Yes! CBD Oil can help dogs who are suffering from the pain of all sorts. From canine arthritis to joint inflammation, to chronic neuropathy and even pain associated with cancer - CBD is definitely a choice pet owner hardly regretted investing in for their beloved four-legged friends.
CBD for and Its Anti-Inflammatory Effects of Pain
The anti-inflammatory properties of CBD are what plays a crucial role in helping to alleviate pain. The magic behind CBD is that it is a natural pain reliever with the use of Cannabinoids. The cannabinoids help with controlling the pain by inhibiting transmission of pain signals to the brain. It’s important to note that CBD won’t instantly and that it will take a couple of hours or a few doses before you notice any changes, depending on the condition you’re using it for.
An easy way to imagine how CBD works so well is to compare it to a keyhole. That’s right, a keyhole. That’s because when CBD is introduced to the body, it fits perfectly into the CB1 and CB2 receptors that are found in the Central Nervous and the Brain (CB1 Receptors) and in the peripheral organs, bones, skin, liver, and immune cells (CB2 Receptors). When compared to a keyhole, the CBD unlocks these receptors to improve an array of body systems, such as the appetite, cognition, emotions, memory, and motor activity for the Central Nervous System (CNS). In the peripheral organs, it works in the ovaries, prostate, salivary glands, and the testes.
The CB2 receptors that are found throughout the immune system in the gastrointestinal tract can also help with the regular function of the cells and has been known to ease the pain that is associated with several different chronic neurological disorders.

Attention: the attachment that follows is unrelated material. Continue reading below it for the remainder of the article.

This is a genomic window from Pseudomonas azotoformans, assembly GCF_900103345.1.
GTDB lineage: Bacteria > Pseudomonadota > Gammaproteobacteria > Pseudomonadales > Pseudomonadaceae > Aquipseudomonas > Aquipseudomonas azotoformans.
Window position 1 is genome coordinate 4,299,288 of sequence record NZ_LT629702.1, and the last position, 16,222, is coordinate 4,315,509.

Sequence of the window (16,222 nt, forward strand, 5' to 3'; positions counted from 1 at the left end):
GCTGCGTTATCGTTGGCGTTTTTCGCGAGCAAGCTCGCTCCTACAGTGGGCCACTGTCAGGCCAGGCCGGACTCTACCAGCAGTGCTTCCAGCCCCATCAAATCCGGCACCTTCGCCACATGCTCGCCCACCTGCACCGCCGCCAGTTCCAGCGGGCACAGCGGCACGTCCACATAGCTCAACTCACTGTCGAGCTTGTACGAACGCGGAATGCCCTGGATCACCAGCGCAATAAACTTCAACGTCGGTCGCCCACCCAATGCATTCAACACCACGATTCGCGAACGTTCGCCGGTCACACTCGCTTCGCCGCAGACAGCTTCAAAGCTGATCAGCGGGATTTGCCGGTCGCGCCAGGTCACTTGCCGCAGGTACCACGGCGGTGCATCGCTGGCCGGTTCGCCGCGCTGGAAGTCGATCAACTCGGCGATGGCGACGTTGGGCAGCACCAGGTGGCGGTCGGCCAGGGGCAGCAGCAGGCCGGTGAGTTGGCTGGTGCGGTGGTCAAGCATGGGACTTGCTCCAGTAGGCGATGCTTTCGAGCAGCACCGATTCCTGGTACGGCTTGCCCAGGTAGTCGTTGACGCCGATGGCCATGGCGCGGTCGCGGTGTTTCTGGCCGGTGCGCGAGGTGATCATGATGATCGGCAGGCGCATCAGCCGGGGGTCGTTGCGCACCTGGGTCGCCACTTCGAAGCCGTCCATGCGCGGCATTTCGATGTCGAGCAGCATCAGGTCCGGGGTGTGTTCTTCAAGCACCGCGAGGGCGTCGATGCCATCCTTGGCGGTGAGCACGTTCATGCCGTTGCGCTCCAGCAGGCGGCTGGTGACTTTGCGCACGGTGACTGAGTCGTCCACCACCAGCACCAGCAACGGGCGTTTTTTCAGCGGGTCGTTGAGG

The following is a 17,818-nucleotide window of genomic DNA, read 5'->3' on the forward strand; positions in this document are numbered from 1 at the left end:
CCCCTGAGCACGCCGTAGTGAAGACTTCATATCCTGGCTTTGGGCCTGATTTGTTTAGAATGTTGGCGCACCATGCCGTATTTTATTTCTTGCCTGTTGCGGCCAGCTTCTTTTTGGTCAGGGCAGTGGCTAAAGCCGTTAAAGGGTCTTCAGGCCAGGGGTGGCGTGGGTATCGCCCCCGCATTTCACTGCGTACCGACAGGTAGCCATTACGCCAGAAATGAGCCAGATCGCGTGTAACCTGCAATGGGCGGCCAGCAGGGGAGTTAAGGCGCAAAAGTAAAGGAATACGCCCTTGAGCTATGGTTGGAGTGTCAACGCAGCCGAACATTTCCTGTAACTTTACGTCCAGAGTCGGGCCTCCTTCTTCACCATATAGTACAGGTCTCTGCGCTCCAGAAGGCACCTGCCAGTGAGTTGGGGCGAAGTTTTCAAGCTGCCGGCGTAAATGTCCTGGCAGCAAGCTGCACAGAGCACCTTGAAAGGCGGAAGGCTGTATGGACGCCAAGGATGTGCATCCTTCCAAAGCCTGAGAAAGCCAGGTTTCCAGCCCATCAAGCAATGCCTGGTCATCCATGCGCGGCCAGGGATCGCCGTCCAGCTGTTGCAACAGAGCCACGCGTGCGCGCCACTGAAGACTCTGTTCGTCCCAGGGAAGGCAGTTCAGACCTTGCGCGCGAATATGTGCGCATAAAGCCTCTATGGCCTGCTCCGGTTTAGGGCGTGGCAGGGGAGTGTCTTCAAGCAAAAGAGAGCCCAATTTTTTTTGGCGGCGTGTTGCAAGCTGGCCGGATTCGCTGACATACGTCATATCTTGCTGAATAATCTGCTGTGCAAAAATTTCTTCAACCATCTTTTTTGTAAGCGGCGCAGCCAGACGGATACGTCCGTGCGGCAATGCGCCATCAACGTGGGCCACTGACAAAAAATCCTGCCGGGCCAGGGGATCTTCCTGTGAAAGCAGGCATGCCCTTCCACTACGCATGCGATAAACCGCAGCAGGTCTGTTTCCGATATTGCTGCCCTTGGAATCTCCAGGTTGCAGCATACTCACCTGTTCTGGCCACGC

CBD For Dogs: A Few Things to Keep in Mind
Today, CBD is now being widely accepted as a safe, reliable, and well-tolerated alternative supplement for both humans and animals. What was once the stigma of anything related to marijuana, is now being discussed properly for individuals to fully maximize one of nature’s greatest healing plants.
If anything, it’s important to keep in mind that though CBD derived from Hemp is absolutely legal, you may be wondering, “Wait! So this is actually from Marijuana?!”
The answer is, yes, but Hemp is bred to contain only less than 0.03% THC - the psychoactive compound found in marijuana that we all know is the one responsible for inducing those crazy highs.
Before you plan to give CBD to your pet, it is important to note that dogs are much more sensitive to the effects of CBD and that they will require much smaller doses, unlike us humans. Here are some things you should keep in mind if you plan on adding CBD into your dog’s diet for his pain.
As it is important with any medication or supplement, it is important that you get the dosing right. Since CBD is non-psychoactive, non-toxic, and practically incapable of overdosing, you’re pretty safe if you exceed a few more drops than is recommended, but it’s still a good idea to use structured, measured doses to see how well your dog responds to the treatment and gradually increase over time if needed.
With dosing, it’s important that you take note of the condition you want to use CBD for, the breed and size, and the strength or concentration of CBD that you have purchased.
Generally, CBD Oil is recommended in doses of 2-4 drops and administered 2-4 times daily.
We highly recommend that you check out our Hemp CBD Dosing Calculator to find out the best -recommended dosage for your pet depending on his weight in lbs.
Check out some of our Customer Reviews and what these other pet owners have to say about our CBD!
If you still haven’t gotten enough of CBD’s amazing benefits for pain, check out some of these other benefits CBD has to offer for our furry friends:
Helps with epilepsy and seizures,
Prevents and help fight against cancer,
Helps with bowel movement and disease,
Improves heart health,
Protects the Nervous System,
Proven Safe and Effective!